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Question: I'm not sure how to handle this.

Background: We have a software requirement and we've asked two vendors for their implementaion proposal. The first vendor haven't submitted their proposal. The second vendor already submitted based from our requirement.

The second vendor's approach are two: 1. Enable and Implement 2. Actual Practice and Config

Scenario: We want to implement the software the soonest.

To date:

I'm still waiting for the first vendor to provide the proposal. I've already asked the second vendor to provide a workplan and timelines for both implementation plans.

Recap: I'm not too sure what to do and tell the second vendor of a good strategy to make the implementation a success. I wan to have clarity.

  • Why don't you kick the first vendor in the direction of providing you a plan? You'd like as much competition as possible, so without two offers your company may become a bit poorer... – Deer Hunter Apr 3 '13 at 9:01
  • I think that the failure to supply a plan is sufficient for me to evaluate the vendor and determine that they are unsuitable. Could you revise the question to emphasize the question? – Mark C. Wallace Apr 3 '13 at 12:14
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You ought to seek at least three competitors for this job, and more if you're able. Your requirements in your Request for Proposal become your criteria. From the RFP, you need to create a scoring sheet where each requirement becomes a criterion. You need to develop a method of evaluation for each criterion where you can turn the response into a score, a number. Some of the criteria are qualitative in nature so each evaluator (you need several evaluators) will subjectively score the response. Some will be quantitative in nature so the score will be evident and others will simply yes or no. No matter the method, it results into a score. Further, you can also apply a weight to a criterion since some requirements are more important than others.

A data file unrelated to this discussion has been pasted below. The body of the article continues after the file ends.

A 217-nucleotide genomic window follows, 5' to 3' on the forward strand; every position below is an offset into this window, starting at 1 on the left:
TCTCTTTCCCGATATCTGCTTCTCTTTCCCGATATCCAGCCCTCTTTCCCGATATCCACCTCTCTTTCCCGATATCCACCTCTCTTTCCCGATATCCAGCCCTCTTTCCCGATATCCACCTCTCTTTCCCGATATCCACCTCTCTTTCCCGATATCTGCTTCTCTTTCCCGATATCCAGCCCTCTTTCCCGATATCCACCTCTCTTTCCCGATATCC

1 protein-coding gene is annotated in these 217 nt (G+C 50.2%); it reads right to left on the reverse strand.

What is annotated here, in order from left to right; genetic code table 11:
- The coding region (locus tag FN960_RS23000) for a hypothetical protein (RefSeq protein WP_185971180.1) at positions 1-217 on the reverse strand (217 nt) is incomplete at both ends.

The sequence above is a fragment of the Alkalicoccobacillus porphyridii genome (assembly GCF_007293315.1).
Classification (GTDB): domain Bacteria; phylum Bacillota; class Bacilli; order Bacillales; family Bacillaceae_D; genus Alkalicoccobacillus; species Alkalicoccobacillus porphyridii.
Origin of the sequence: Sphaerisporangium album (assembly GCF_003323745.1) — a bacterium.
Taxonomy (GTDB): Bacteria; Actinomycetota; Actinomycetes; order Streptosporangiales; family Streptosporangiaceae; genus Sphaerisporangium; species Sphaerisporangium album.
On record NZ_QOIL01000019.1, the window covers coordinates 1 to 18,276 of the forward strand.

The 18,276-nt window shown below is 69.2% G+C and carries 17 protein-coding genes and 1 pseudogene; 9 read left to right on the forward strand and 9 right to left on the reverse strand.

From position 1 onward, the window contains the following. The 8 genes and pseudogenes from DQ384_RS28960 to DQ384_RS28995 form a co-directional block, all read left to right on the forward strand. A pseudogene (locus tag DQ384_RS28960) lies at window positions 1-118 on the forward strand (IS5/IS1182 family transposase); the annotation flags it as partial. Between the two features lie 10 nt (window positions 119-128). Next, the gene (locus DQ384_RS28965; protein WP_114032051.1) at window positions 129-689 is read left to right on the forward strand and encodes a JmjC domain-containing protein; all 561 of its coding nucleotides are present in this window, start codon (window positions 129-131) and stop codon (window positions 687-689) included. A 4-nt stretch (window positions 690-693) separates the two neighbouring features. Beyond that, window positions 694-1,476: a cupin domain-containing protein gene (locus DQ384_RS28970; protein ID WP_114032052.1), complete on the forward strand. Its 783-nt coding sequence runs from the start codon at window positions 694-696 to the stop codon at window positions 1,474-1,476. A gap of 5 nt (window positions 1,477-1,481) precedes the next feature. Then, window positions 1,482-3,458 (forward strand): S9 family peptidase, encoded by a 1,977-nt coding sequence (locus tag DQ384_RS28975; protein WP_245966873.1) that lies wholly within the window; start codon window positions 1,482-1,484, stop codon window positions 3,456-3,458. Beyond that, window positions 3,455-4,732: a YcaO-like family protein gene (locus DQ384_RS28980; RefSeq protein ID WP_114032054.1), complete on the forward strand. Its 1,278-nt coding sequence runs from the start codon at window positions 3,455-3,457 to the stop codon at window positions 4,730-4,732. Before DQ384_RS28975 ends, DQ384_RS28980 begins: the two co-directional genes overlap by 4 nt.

You should keep cost evaluation separate. In fact, each proposal should be cost blind so that the evaluators are not biased based on price. Bring in cost afterwards.

Other factors to consider and score are the vendors qualifications in terms of past performance (seek references) and their credit ratings.

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Firstly, did you outline to both vendors what your requirement is, what you want in each vendor's proposal and give them a deadline for submitting their proposals?

If you haven't then give both vendors a clear description of what each proposal should contain and give them a deadline to submit a proposal (vendor 2 will just need to update theirs with the additional information). This ensures it's a fair competition. Make it clear to vendor 1 that they are in competition with another vendor. If this doesn't motivate them to submit a proposal then it's a clear indicator that they won't be a good supplier to work with.

You should also aim to invite 3-5 vendors to submit proposals to enable you to understand what's available in the market. It also ensures that you still have a decent pool of bidders if 1 or 2 drop out.

In terms of delivering the software the soonest, don't focus entirely on deadlines. Short deadlines usually means higher cost and lower quality. It's down to you to challenge your project sponsor on what they want from the project - is short delivery time critical, or is quality more important. Also be wary of vendors stating that they can meet unrealistic deadlines. This could create a management and financial headache.

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